The first systematic review and meta-analysis on this subject was performed in 2011, examining only randomized, double-blind, placebo-controlled studies investigating the use of GCBE and the effects on weight loss.22 Out of five eligible trials, three were included in the analysis. The meta-analysis reveals a statistically significant difference in body weight between GCBE and placebo (mean differences [MD], -2.47 kg; 95% confidence interval [CI], -4.23 to -0.72) over one 4-week period and two 12-week periods. Although the three studies in the meta-analysis (including the 2010 study reviewed above) revealed a significant difference in change in body weight between GCBE and placebo, the authors of this study caution that this significance is moderate.
The authors also acknowledge that there is a large amount of heterogeneity between the three studies. These studies varied in what information was clearly reported: Specifically, all three of the studies fail to mention technique of randomization; whether allocation was concealed; and if blinding was utilized for the outcome assessor, care provider, or patient. Additionally, the studies differ in number of subjects analyzed and length of time of the study.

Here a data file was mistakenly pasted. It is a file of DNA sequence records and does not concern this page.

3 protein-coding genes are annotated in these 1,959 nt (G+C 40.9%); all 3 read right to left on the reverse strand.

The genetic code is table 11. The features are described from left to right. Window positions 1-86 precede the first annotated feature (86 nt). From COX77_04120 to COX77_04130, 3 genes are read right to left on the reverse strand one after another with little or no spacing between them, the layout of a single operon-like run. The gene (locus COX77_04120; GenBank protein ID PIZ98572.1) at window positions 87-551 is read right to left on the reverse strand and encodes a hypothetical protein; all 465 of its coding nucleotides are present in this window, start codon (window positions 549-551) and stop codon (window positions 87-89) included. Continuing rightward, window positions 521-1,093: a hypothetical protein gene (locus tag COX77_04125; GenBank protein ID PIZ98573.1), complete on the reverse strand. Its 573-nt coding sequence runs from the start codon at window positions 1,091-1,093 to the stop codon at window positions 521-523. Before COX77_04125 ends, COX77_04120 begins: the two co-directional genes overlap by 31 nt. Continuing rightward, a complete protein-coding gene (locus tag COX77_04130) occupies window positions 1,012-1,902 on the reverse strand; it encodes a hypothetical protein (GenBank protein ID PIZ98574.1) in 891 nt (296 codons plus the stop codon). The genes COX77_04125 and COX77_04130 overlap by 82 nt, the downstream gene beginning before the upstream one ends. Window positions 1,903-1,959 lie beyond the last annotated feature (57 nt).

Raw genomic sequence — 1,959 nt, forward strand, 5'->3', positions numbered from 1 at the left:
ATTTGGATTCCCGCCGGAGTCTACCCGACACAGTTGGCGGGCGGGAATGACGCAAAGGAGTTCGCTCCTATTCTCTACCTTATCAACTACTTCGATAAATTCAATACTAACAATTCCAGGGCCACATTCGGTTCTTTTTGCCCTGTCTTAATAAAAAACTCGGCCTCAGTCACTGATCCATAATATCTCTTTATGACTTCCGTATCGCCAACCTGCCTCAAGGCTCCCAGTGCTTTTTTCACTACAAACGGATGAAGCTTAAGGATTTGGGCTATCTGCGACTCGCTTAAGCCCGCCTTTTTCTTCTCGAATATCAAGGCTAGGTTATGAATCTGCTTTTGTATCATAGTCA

The most recent clinical trial on GCBE took place in 2012 and was a randomized, double-blind, placebo-controlled, linear dose, crossover, 22-week study that evaluated the efficacy and safety of GCBE in 16 overweight adults.28 Subjects were randomly assigned a low-dose green coffee extract sequence taken for 6 weeks twice daily, a high-dose green coffee extract sequence taken three times daily, and a placebo sequence taken three times daily.
The results of the 2012 study are much more dramatic for weight loss and BMI than prior clinical studies. For weight, the 2.04 ± 2.20 kg decrease in the high-dose arm was significant (P = 0.003), as was the 1.54 ± 1.74 kg decrease in the low-dose arm (P = 0.005), but the -0.34 ± 1.41 kg change in the placebo arm was not significant (P = 0.355). For BMI, the 0.74 ± 0.80 kg/m2 decrease in the high-dose arm was significant (P = 0.003), as was the 0.58 ± 0.66 kg/m2 decrease in the low-dose arm (P = 0.004), but the -0.12 ± 0.51 kg/m2 change in the placebo arm was not significant (P = 0.384). The authors point out there was no significant change to the participants' diet over the course of the study. (See Table 2.)